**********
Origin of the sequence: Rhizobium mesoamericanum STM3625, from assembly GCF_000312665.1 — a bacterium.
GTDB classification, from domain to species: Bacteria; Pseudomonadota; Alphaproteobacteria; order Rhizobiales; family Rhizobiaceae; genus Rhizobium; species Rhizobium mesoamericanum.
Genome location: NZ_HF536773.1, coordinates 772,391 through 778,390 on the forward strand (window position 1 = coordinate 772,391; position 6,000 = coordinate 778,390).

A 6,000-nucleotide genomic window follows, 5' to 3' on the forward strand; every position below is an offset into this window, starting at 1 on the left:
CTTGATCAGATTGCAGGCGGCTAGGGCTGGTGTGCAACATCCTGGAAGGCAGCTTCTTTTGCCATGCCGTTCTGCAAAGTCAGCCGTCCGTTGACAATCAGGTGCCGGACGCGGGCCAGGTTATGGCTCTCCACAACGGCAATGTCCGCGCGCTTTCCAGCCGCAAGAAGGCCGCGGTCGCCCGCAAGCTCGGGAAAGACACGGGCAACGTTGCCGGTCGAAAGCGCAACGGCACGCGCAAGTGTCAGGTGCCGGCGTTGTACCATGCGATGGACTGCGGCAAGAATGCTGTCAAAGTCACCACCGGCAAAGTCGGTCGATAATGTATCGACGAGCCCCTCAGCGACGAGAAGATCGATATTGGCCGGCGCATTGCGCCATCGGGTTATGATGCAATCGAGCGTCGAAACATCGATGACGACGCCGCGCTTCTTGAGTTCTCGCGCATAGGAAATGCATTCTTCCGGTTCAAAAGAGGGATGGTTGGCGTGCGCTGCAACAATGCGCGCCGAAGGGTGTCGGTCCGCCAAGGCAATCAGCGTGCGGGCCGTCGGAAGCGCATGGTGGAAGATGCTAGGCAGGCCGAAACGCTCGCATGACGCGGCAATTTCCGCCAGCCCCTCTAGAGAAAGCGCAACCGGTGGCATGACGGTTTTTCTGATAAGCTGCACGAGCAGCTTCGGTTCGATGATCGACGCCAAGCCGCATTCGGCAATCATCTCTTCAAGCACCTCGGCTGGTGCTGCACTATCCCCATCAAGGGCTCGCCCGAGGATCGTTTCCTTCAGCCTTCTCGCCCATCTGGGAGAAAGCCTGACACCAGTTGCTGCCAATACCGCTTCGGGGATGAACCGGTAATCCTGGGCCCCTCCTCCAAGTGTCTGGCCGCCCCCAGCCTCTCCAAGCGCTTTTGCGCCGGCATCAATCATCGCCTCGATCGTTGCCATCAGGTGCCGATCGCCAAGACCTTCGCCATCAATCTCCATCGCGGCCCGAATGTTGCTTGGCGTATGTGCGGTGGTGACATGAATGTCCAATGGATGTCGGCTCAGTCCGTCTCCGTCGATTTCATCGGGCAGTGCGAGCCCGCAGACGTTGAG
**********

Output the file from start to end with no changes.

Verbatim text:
Origin of the sequence: Rhizobium mesoamericanum STM3625, from assembly GCF_000312665.1 — a bacterium.
GTDB classification, from domain to species: Bacteria; Pseudomonadota; Alphaproteobacteria; order Rhizobiales; family Rhizobiaceae; genus Rhizobium; species Rhizobium mesoamericanum.
Genome location: NZ_HF536773.1, coordinates 772,391 through 778,390 on the forward strand (window position 1 = coordinate 772,391; position 6,000 = coordinate 778,390).

A 6,000-nucleotide genomic window follows, 5' to 3' on the forward strand; every position below is an offset into this window, starting at 1 on the left:
CTTGATCAGATTGCAGGCGGCTAGGGCTGGTGTGCAACATCCTGGAAGGCAGCTTCTTTTGCCATGCCGTTCTGCAAAGTCAGCCGTCCGTTGACAATCAGGTGCCGGACGCGGGCCAGGTTATGGCTCTCCACAACGGCAATGTCCGCGCGCTTTCCAGCCGCAAGAAGGCCGCGGTCGCCCGCAAGCTCGGGAAAGACACGGGCAACGTTGCCGGTCGAAAGCGCAACGGCACGCGCAAGTGTCAGGTGCCGGCGTTGTACCATGCGATGGACTGCGGCAAGAATGCTGTCAAAGTCACCACCGGCAAAGTCGGTCGATAATGTATCGACGAGCCCCTCAGCGACGAGAAGATCGATATTGGCCGGCGCATTGCGCCATCGGGTTATGATGCAATCGAGCGTCGAAACATCGATGACGACGCCGCGCTTCTTGAGTTCTCGCGCATAGGAAATGCATTCTTCCGGTTCAAAAGAGGGATGGTTGGCGTGCGCTGCAACAATGCGCGCCGAAGGGTGTCGGTCCGCCAAGGCAATCAGCGTGCGGGCCGTCGGAAGCGCATGGTGGAAGATGCTAGGCAGGCCGAAACGCTCGCATGACGCGGCAATTTCCGCCAGCCCCTCTAGAGAAAGCGCAACCGGTGGCATGACGGTTTTTCTGATAAGCTGCACGAGCAGCTTCGGTTCGATGATCGACGCCAAGCCGCATTCGGCAATCATCTCTTCAAGCACCTCGGCTGGTGCTGCACTATCCCCATCAAGGGCTCGCCCGAGGATCGTTTCCTTCAGCCTTCTCGCCCATCTGGGAGAAAGCCTGACACCAGTTGCTGCCAATACCGCTTCGGGGATGAACCGGTAATCCTGGGCCCCTCCTCCAAGTGTCTGGCCGCCCCCAGCCTCTCCAAGCGCTTTTGCGCCGGCATCAATCATCGCCTCGATCGTTGCCATCAGGTGCCGATCGCCAAGACCTTCGCCATCAATCTCCATCGCGGCCCGAATGTTGCTTGGCGTATGTGCGGTGGTGACATGAATGTCCAATGGATGTCGGCTCAGTCCGTCTCCGTCGATTTCATCGGGCAGTGCGAGCCCGCAGACGTTGAG